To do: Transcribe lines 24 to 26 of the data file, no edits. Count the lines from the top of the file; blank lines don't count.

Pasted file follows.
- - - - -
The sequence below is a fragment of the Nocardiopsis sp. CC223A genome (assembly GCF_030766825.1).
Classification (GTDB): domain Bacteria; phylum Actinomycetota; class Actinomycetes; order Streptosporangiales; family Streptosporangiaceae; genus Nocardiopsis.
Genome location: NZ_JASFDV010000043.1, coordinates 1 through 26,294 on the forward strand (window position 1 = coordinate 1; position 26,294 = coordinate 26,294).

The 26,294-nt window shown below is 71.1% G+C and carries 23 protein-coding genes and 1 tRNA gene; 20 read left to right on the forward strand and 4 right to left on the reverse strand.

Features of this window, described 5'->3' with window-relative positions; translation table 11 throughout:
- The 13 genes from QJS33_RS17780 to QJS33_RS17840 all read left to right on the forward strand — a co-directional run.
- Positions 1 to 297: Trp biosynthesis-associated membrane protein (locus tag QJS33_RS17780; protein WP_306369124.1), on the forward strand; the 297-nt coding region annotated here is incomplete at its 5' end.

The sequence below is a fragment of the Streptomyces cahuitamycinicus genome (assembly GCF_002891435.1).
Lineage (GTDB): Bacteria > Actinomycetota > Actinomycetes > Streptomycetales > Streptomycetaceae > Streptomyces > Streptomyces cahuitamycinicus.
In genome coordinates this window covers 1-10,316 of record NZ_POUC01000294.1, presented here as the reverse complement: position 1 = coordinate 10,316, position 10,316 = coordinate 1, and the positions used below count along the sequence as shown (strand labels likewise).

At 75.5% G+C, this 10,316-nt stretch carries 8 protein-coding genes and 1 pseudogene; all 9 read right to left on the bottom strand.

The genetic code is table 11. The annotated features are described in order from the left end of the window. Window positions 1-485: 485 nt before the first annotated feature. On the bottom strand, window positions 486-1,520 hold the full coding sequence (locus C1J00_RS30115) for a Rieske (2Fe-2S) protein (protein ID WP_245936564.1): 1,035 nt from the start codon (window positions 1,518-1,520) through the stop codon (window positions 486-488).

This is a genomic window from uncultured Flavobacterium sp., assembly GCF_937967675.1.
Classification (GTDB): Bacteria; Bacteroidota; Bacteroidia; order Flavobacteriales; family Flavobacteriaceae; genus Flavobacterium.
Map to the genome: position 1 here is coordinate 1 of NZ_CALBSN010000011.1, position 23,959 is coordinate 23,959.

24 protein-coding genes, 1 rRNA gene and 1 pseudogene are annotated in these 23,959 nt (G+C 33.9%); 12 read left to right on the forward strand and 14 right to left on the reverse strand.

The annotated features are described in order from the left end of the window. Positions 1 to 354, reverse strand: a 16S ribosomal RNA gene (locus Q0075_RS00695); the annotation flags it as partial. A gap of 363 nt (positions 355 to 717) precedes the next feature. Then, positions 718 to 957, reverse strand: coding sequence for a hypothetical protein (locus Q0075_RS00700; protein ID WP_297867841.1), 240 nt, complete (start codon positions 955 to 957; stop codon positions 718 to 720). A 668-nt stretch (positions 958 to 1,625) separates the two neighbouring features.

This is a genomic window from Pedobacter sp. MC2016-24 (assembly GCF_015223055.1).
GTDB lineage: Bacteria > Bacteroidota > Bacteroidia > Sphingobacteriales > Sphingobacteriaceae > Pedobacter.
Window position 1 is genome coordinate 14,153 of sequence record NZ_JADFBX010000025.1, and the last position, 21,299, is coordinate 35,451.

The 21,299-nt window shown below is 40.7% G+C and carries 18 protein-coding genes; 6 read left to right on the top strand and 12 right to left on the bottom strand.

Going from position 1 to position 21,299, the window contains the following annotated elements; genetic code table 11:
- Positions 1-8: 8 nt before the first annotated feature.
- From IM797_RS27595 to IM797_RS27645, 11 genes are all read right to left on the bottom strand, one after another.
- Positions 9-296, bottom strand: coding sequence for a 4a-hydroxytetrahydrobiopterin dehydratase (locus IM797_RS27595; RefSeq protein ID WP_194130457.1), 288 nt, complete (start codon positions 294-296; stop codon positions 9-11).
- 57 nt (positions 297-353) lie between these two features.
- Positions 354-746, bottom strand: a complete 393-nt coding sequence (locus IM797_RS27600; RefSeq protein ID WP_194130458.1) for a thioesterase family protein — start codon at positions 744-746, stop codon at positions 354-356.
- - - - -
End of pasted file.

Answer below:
- From IM797_RS27595 to IM797_RS27645, 11 genes are all read right to left on the bottom strand, one after another.
- Positions 9-296, bottom strand: coding sequence for a 4a-hydroxytetrahydrobiopterin dehydratase (locus IM797_RS27595; RefSeq protein ID WP_194130457.1), 288 nt, complete (start codon positions 294-296; stop codon positions 9-11).
- 57 nt (positions 297-353) lie between these two features.